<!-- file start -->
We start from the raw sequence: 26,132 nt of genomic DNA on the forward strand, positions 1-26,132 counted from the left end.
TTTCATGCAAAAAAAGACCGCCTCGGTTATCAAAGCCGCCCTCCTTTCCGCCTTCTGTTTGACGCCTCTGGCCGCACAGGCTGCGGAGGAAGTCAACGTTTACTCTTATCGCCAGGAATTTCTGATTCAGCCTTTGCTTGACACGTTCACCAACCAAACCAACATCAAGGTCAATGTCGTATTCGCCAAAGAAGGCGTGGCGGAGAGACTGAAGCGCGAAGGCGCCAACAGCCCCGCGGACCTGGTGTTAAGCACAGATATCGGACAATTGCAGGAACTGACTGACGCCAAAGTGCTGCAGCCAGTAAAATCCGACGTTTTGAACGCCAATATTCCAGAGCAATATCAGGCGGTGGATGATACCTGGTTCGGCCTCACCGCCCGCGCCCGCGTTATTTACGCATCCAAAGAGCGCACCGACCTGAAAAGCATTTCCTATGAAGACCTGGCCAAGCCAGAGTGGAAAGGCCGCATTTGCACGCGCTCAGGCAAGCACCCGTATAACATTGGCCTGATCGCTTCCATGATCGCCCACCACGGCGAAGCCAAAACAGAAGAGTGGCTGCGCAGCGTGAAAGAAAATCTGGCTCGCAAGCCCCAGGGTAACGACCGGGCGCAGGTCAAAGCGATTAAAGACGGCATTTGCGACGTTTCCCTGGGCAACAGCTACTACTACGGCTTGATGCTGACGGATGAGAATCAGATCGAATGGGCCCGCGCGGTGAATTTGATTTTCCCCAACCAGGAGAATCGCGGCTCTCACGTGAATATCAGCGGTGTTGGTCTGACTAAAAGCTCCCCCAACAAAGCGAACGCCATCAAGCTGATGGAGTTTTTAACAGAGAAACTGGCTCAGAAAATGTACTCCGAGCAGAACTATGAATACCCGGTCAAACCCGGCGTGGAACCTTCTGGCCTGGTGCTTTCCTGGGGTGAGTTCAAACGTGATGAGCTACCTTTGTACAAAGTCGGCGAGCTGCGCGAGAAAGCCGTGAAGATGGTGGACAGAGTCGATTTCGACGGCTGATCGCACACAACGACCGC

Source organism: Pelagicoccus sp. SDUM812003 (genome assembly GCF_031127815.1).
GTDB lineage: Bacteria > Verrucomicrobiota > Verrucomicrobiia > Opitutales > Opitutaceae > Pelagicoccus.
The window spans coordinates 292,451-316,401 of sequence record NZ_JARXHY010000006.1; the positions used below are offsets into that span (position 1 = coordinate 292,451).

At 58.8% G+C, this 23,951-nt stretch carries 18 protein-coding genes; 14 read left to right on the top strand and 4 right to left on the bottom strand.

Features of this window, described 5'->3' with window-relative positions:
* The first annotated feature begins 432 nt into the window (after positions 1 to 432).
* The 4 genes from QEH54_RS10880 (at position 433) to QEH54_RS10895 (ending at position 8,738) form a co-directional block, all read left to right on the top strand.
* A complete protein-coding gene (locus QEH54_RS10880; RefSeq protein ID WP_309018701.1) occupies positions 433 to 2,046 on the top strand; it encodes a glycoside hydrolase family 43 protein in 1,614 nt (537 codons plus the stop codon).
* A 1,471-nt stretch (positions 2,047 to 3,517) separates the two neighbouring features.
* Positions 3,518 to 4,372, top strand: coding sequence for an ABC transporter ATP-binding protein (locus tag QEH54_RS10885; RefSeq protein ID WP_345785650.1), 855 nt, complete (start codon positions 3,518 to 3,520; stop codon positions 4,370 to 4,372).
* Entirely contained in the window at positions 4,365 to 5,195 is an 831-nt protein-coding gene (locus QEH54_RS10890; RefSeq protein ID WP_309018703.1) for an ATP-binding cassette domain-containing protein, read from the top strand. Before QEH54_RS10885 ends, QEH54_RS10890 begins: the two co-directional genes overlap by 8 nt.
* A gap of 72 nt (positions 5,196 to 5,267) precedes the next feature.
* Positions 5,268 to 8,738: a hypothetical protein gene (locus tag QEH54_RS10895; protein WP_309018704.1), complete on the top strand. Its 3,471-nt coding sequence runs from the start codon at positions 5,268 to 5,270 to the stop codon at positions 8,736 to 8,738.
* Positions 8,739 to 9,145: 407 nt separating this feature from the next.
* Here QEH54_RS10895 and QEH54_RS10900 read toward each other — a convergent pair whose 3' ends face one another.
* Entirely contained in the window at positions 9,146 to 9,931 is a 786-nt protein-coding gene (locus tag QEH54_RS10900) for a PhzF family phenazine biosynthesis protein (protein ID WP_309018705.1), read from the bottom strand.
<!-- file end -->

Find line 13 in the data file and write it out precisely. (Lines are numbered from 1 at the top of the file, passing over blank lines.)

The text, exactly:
* Entirely contained in the window at positions 4,365 to 5,195 is an 831-nt protein-coding gene (locus QEH54_RS10890; RefSeq protein ID WP_309018703.1) for an ATP-binding cassette domain-containing protein, read from the top strand. Before QEH54_RS10885 ends, QEH54_RS10890 begins: the two co-directional genes overlap by 8 nt.